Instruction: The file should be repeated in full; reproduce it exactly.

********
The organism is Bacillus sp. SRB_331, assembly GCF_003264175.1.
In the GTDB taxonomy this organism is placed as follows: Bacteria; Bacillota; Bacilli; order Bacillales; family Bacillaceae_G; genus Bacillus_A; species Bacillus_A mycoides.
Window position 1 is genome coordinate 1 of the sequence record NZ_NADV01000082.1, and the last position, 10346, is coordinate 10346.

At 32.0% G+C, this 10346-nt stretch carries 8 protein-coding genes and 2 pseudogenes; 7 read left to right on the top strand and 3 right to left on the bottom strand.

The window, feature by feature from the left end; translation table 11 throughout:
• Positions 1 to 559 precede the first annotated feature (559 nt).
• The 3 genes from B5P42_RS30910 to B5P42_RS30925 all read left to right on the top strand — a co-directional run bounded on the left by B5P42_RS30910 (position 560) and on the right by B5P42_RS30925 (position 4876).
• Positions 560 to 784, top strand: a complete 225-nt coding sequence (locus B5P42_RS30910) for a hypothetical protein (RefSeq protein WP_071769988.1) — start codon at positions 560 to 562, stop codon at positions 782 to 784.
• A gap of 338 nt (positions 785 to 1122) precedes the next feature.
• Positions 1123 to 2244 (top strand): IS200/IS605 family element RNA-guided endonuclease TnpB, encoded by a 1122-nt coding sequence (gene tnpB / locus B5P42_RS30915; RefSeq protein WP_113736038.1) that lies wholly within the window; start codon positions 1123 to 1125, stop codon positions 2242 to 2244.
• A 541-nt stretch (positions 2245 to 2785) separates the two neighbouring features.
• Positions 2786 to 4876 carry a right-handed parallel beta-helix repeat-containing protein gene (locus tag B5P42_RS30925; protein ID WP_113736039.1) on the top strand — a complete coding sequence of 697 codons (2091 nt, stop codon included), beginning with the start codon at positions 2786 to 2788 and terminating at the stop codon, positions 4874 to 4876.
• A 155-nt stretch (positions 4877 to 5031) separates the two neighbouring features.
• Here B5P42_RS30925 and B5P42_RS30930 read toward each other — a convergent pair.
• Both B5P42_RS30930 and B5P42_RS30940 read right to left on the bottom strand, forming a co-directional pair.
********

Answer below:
The organism is Bacillus sp. SRB_331, assembly GCF_003264175.1.
In the GTDB taxonomy this organism is placed as follows: Bacteria; Bacillota; Bacilli; order Bacillales; family Bacillaceae_G; genus Bacillus_A; species Bacillus_A mycoides.
Window position 1 is genome coordinate 1 of the sequence record NZ_NADV01000082.1, and the last position, 10346, is coordinate 10346.

At 32.0% G+C, this 10346-nt stretch carries 8 protein-coding genes and 2 pseudogenes; 7 read left to right on the top strand and 3 right to left on the bottom strand.

The window, feature by feature from the left end; translation table 11 throughout:
• Positions 1 to 559 precede the first annotated feature (559 nt).
• The 3 genes from B5P42_RS30910 to B5P42_RS30925 all read left to right on the top strand — a co-directional run bounded on the left by B5P42_RS30910 (position 560) and on the right by B5P42_RS30925 (position 4876).
• Positions 560 to 784, top strand: a complete 225-nt coding sequence (locus B5P42_RS30910) for a hypothetical protein (RefSeq protein WP_071769988.1) — start codon at positions 560 to 562, stop codon at positions 782 to 784.
• A gap of 338 nt (positions 785 to 1122) precedes the next feature.
• Positions 1123 to 2244 (top strand): IS200/IS605 family element RNA-guided endonuclease TnpB, encoded by a 1122-nt coding sequence (gene tnpB / locus B5P42_RS30915; RefSeq protein WP_113736038.1) that lies wholly within the window; start codon positions 1123 to 1125, stop codon positions 2242 to 2244.
• A 541-nt stretch (positions 2245 to 2785) separates the two neighbouring features.
• Positions 2786 to 4876 carry a right-handed parallel beta-helix repeat-containing protein gene (locus tag B5P42_RS30925; protein ID WP_113736039.1) on the top strand — a complete coding sequence of 697 codons (2091 nt, stop codon included), beginning with the start codon at positions 2786 to 2788 and terminating at the stop codon, positions 4874 to 4876.
• A 155-nt stretch (positions 4877 to 5031) separates the two neighbouring features.
• Here B5P42_RS30925 and B5P42_RS30930 read toward each other — a convergent pair.
• Both B5P42_RS30930 and B5P42_RS30940 read right to left on the bottom strand, forming a co-directional pair.